What I find in my boxes,
My packed life from before I became,
Oh such a disappointment.

Poem 10:
I understand you now,
Come back and talk to me,
We can party
I will love and dance
And I will have a chance to smile again.

10 Poems in 20 Minutes (Day Ninety-Eight)

I Wrote 10 Poems in 20 Minutes
Day 98

Poem 1:
We drove in her car
Because she wanted to be nice
I said I like this song on the radio
To say something other than nothing
And she said, I don’t like that blue-eyed soul,
To her daughter, sitting next to her,
Staring at her with blue eyes,
She said, I only like real soul,
Soul music.
“I didn’t mean that as a slam,
Well it came out as a slam but I didn’t mean it that way.”
I laughed.

Poem 2:
Veterans day I kept my mouth held in place
I shoved it shut with patriotism
I bit my tongue so hard I showed stars
Because I can’t tell the room full of people who fought
For duty, honor, pieces of paper,
That they’re wrong
I’m outnumbered,
Not that brave,
And in the eyes of the bearded, torn jean hem, proud men,
I’m a girl who’s seen nothing.

Poem 3:
I write in the margins of my pages
I love you I love you I love you
So if someone reads me later,
After I’ve become famous, wealthy, and glamorous
They’ll know I was just like them once.
No, that’s not true.
I write it to say I love you to someone
That won’t hurt me back,
I say I love you to the recyclers who pick up my papers
After it fell off my desk.
I say I love you to no one,
Because I crumple up whatever I wrote.

Poem 4:
Dear Wes,
I’m sorry I never got the chance to be your friend
We could have been good
We laughed the same,
And you were so tall.
But I didn’t know how to say to you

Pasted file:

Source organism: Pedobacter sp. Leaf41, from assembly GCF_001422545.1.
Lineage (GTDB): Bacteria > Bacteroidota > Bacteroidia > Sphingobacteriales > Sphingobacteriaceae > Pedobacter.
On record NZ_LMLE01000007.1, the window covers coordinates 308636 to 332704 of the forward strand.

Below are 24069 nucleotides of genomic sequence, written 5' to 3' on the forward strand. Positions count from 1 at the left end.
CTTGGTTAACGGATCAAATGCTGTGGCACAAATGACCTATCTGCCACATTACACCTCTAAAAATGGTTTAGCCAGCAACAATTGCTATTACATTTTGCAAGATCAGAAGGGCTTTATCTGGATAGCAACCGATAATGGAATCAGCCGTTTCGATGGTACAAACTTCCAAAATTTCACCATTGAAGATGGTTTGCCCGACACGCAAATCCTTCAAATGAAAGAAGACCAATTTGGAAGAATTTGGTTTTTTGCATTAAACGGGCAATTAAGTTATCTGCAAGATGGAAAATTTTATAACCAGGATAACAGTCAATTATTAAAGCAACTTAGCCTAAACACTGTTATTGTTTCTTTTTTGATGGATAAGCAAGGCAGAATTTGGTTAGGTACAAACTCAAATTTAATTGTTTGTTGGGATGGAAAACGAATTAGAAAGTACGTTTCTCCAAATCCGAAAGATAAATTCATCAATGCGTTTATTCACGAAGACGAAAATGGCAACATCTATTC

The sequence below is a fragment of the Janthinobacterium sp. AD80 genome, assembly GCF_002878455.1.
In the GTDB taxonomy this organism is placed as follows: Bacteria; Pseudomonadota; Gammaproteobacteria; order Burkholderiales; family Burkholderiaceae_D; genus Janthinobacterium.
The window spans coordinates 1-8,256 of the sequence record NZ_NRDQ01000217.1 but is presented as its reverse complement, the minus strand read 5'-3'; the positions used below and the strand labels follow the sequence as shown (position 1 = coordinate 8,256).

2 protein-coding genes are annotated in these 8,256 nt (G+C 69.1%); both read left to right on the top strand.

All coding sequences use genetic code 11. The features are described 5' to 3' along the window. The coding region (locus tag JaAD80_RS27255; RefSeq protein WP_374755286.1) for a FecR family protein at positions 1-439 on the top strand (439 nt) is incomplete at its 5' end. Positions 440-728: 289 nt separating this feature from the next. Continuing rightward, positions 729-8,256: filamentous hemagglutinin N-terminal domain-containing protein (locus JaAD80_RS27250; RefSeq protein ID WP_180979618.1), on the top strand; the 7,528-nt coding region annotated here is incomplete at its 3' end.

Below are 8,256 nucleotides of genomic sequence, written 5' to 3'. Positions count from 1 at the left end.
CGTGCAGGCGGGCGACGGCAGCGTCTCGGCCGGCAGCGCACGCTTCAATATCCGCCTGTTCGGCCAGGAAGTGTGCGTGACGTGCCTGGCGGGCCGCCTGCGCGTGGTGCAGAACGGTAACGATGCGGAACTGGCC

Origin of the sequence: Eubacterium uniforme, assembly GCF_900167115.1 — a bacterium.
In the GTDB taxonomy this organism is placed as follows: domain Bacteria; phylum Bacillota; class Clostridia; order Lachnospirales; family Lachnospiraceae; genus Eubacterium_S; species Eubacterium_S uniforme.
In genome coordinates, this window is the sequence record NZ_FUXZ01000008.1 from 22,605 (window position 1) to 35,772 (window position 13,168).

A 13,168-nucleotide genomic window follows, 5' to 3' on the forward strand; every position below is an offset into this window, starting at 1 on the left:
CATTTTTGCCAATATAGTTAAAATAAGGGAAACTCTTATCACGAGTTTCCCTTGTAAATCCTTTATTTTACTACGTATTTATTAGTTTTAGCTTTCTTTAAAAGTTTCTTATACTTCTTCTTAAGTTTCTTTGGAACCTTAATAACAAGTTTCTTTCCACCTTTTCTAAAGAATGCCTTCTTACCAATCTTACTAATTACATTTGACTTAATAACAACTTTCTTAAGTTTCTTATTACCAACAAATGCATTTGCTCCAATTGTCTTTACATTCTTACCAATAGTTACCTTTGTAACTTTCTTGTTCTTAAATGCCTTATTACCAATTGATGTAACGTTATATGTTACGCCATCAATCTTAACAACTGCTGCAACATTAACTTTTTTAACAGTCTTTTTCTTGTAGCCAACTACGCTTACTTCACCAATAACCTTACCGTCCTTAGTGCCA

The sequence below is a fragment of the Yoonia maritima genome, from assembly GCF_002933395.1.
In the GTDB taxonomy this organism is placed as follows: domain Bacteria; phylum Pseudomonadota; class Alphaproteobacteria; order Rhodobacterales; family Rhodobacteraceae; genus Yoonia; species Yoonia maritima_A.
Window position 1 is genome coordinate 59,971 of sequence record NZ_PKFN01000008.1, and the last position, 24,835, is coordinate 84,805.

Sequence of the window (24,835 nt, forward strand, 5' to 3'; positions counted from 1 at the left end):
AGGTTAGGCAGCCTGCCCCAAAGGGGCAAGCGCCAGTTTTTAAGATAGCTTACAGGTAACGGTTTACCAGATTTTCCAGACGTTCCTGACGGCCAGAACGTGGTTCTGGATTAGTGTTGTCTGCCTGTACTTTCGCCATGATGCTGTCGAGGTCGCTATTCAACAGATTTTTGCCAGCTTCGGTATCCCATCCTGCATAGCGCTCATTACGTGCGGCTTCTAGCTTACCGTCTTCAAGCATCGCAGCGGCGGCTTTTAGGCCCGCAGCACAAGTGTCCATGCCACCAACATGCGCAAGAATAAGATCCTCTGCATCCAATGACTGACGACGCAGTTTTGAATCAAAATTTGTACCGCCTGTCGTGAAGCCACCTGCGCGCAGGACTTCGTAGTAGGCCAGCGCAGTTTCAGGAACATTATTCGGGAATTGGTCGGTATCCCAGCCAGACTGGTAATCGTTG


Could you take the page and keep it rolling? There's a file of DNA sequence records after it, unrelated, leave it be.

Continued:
Be my friend,
So I kept quiet
Silly and quiet,
And thought what great goofy hair,
As I watched you lope around after graduation.

Poem 5:
Ask me once, then leave me alone
So we can do anything but
Have to listen to how awful and negligent I’ve been
With my time and with my great gifts,
You could have at least picked up a summer job
For the cash.
I could have, but I didn’t,
And I’m sorry.

Poem 6:
I travel to my father’s house alone
For Thanksgiving, for the holiday.
I’d never thought this before, but now I have,
If it’s bad I’ll just leave.
I can stay in my car or with friends, for just one night,
No one will mind, and
My father will never tell my mother,
I have a way out,
As I never did as a child,
A way out, cold.
Would that there were cars and roads for all my problems,
I’d be gone.

Poem 7:
I forgot what the sun looked like
For about a month there
And I realized I hadn’t looked beyond a window in years.
So I stepped out from my work,
And thought, hey, look at this,
It’s still cloudy, I haven’t missed a thing,
So I went back inside,
Bunkered down,
Back to work.

Poem 8:
My dad would offer to play games with me
When my sister went to her room,
But I wanted to play with three
Not just Dad.
Even though she regretted it later in life,
How much more time I spent with him,
While she had her books.

Poem 9:
How had he forgotten our awful vacation
Full of yelling
And a man unexpectedly quitting smoking
A teenage girl who knew better
And the younger brother who never stopped crying,
Oh that’s why he doesn’t remember,
Mom took him away, because he was crying,
Away from the yelling.

Poem 10:
I’ll cry soon, totally lose it
And just burst out, with all the pent up rage
And anger, and hate, and slights
The small bitterness done me everyday
Each different way she’s made me feel small,
They’ll all come out,
But probably on myself.